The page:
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Tries and Text::Match::FastAlternatives

I’ve just released version 1.00 of my Text::Match::FastAlternatives Perl module. Since I’m apparently declaring it stable, I thought it was worth writing up a description of what it does, and how it does it.

Suppose you have a large list of strings, and a set of keys, and you need to determine, for each of the strings, whether any of the keys occur in it. For example, the list of strings might be a list of user-agent headers sent to a web server, and the keys a set of strings that are good indicators of robots accessing your site; you want to calculate some server statistics, but disregard any robotic traffic.

How do you go about doing that?

A simple regex

If you’re using Perl, the obvious approach is to rely on the language’s excellent integrated regular expressions. First build a regex that matches any of the keys you’re interested in:

my $rx = join '|', map { quotemeta } @robots;
$rx = qr/$rx/;

Then for each user agent, check whether it matches:

for my $ua (@uagents) {
    process($ua) if $ua !~ $rx;
}

That’s certainly simple, but it’s far from fast. With Perl 5.8.8 on a 64-bit Linux machine, running that on 374 keys and about 100,000 user agents took over 40 seconds.

There are some Perl modules on CPAN to help with that (surprise, surprise). For example, Regexp::Trie and Regexp::Assemble each build regexes that run about seven times faster than the naïve regex. But that’s not fast enough for me.

Backtracking

Why does the naïve Perl regex run so slowly? It’s all about the algorithm Perl uses to evaluate regexes — the Backtracking NFA algorithm. When you have a regex of the form foo|bar|baz|fum, and you try to work out whether the string fubar matches it, Perl’s regex engine has to perform the following steps:

  1. Start at the beginning of the string (position 0) and the beginning of the regex.
  2. Does the next character f match the next piece of regex f? Yes, so advance.
  3. Does u match o? No, so backtrack to the closest decision point: start of string, and the bar alternation in the regex.
  4. Does f match b? No, so backtrack: start of string, and the baz alternation in the regex.
  5. Does f match b? No, so backtrack: start of string, and the fum alternation in the regex.
  6. Does f match f? Yes, so advance.
  7. Does u match u? Yes, so advance.
  8. Does b match m? No, so backtrack. But we’ve exhausted all the possible decision points, so retry the whole regex at the next position in the string.
  9. Does u match f? No, so backtrack: position 1, and the bar alternation.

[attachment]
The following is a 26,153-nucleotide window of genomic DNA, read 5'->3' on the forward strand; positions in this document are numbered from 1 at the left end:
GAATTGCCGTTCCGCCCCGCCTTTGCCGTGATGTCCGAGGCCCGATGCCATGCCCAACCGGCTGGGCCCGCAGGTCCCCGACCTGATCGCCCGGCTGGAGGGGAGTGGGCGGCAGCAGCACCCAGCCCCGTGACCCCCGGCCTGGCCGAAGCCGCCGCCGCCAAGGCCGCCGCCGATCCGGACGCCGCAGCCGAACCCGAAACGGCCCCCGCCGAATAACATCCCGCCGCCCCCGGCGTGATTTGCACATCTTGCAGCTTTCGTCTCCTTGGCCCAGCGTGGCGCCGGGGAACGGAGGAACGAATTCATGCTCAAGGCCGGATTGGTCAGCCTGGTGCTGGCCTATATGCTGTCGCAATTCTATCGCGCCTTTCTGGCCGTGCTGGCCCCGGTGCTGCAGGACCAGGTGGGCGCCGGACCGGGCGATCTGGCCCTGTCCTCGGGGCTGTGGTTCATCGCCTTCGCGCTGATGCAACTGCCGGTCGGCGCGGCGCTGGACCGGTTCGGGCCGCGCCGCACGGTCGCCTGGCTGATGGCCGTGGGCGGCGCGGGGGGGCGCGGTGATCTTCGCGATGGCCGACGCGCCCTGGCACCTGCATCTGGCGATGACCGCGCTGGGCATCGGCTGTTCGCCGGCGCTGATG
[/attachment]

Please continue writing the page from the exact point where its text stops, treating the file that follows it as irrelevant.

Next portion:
10. Does u match b? No, so backtrack: position 1, and the baz alternation.
  11. Does u match b? No, so backtrack: position 1, and the fum alternation.
  12. Does u match f? No, so backtrack. But we’ve exhausted, so retry the regex at the next position.
  13. Does b match f? No, so backtrack: position 2, and the bar alternation.
  14. Does b match b? Yes, so advance.
  15. Does a match a? Yes, so advance.
  16. Does r match r? Yes, so advance. But we’ve reached the end of the regex, so now we can finish, and the answer is that, yes, the string matches the regex.

Note that no progress at all is made in steps 4 through 7, or 9 through 12. When you have a lot of alternations in a regex, that’s only to be expected for this regex algorithm: for every position in the string, you have to serially examine each of the alternations in turn. If matches are relatively rare (which they very often are), you end up spending a lot of time on work that doesn’t actually get you anywhere, examining the same characters over and over again.

Fortunately, better algorithms exist. For regexes, there’s a DFA algorithm that has much better worst-case performance, at the cost of some expressiveness. But for the task we’re looking at, using a regex at all is massive overkill — we just don’t need that.

Tries

So, let’s consider a well-known alternative algorithm, the trie. The magic here is actually in the data structure; once you’ve built it, actually applying the algorithm is trivial. It’s essentially a carefully-structured tree that encodes a set of strings, one character per node. Here’s a trie containing the same strings as that foo|bar|baz|fum regex:

Diagram showing a trie containing the strings “foo”, “bar”, “baz”, and “fum”

Like any ordinary tree, a trie is a collection of nodes in which each node has zero or more child nodes, and no node has more than one parent. The clever bit is what’s stored in each node — namely, a mapping from characters to child nodes. The node at the root of this particular trie has entries for b and f, because all the keys in the trie begin with one of those two characters. The child node corresponding to b has an entry for a, because every key that begins with b has an a as its next character. The grandchild node for ba has one entry for r and one for z. Here, though, it’s slightly different: instead of these entries being links to other nodes, they are distinguished as being valid endpoints for keys, so no child nodes are necessary.

Given that data structure, the algorithm to determine whether a string S contains any of the keys at a position P is simply this:

  1. Let N be the node at the root of the tree.
  2. Find the entry E in N corresponding to the character at P in S.